Last month I was invited to attend the Biological Sciences Curriculum Festival with other three student representatives. The main purpose of this was to connect developments in the School with the Bristol Futures Framework curriculum enhancement process. Co-delivered by BILT representatives and Professor Tansy Jessop, Pro-Vice Chancellor for Education, it was also a space to reflect and discuss its values and direction among most academics and educators in the department, where we split into groups to deliver collective feedback.
As a – as of today, former – biology student, I have witnessed the effort and interests of many academics in the School to tackle global issues as part of the curriculum. Thus, it could be argued that our School has been making a proactive effort to include, directly or indirectly, education for sustainable development in the curriculum.
Free Writing session, passionately summarised by Tansy, highlighting the main points across the ideas shared by attendees of the session. These results seem to depict a clear demand for embedding sustainable development in the curriculum, including terms in global issues (e.g. climate change, environmental, sustainability) and ways to make students action-makers (e.g. influencing skills, climate scientists/modelers political dimensions).
Therefore, I had seen previous engagement and interest from staff in embedding sustainable development in the curriculum, but I was particularly impressed by the level of proactivity of many of the academics present at the festival. Not only among the group composed of students, but many of the staff, if not most, coincided in enriching themes that would nurture future generations’ wellbeing, predominantly climate change, inequality, sustainability, and popularism.
If everyone demands Education in Sustainable Development, what’s next to do?
The seven groups present on the day were asked to prioritise the six pedagogic dimensions of the Bristol Futures Curriculum Framework. Once more, the results were illustrative:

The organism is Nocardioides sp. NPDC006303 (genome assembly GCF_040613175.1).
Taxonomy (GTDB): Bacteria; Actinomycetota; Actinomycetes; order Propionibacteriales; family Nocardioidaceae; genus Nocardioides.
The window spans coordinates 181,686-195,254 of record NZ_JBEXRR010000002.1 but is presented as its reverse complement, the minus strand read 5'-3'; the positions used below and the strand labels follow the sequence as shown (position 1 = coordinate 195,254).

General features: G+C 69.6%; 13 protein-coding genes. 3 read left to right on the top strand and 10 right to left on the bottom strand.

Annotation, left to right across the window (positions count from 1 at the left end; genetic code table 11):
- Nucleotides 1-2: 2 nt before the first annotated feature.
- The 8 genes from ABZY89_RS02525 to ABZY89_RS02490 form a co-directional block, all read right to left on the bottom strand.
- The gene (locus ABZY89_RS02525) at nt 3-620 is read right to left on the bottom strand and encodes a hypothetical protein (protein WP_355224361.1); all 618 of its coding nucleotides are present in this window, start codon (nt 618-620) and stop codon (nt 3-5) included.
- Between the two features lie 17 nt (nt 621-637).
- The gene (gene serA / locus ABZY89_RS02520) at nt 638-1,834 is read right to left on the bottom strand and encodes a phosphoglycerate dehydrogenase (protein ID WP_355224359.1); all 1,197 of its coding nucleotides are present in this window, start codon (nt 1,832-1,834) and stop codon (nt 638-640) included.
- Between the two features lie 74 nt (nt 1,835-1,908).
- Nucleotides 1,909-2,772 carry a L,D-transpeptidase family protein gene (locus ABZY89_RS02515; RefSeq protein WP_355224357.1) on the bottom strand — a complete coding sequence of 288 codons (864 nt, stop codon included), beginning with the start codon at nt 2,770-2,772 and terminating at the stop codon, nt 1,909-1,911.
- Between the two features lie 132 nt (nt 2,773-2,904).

- 1st Global and civic engagement (15 votes)
- 2nd Intellectually stimulating (12 votes)
- 3rd Inspiring and innovative (11 votes)
- 4th Disciplinary and interdisciplinary (10 votes)
- 5th Sense of belonging (8 votes)
- 6th Personal development (4 votes)
As mentioned, sustainability seems to be key to leaders at the School. Global and civic engagement was voted as the top priority dimension, which seeks to challenge students to explore real-world problems and enable them to make a difference. In other words, addressing global challenges through the means of our knowledge, skills, and responsibility as global citizens.
This poses a question on whether making a living from “studying life on Earth” might have meant a professional bias on “prioritising protecting the planet”. It could be argued that biologists have the responsibility to put science on the table and our hands-on solutions, therefore becoming more prone to including ‘Global and civic engagement’ at the top of the agenda.
I believe that we as a top university must ensure that we empower students. Students seem to care as much as staff, if not more, about the future of humanity – and biodiversity in general. So many have aspirations to contribute to solving problems that can compromise life on Earth, and some of us have received formal education through specific optional units like Ecology, Food Production and Agriculture, Oceans, or Conservation Biology.
Consequently, we continued by writing down, between groups, concrete examples of research-rich education and allocating them to the appropriate quadrant of the matrix shown below.
Each group added their own examples (specific assessments, exercises, units, projects of the course, etc.) on different matrixes, which were consequently swapped between groups. Coincidentally, the piece of feedback that I wrote reached directly the attention of the Head of School, Claire Grierson, who conveniently decided to share it with the rest of the participants in the room. I was invited to elaborate on that feedback and did not have much choice but rather to highlight the importance of making research interesting to us, and tailoring it towards our passions. Many students do care about having a positive impact on the world and might be curious about how to address given real-world challenges through biology. This is a rough summary of what I said.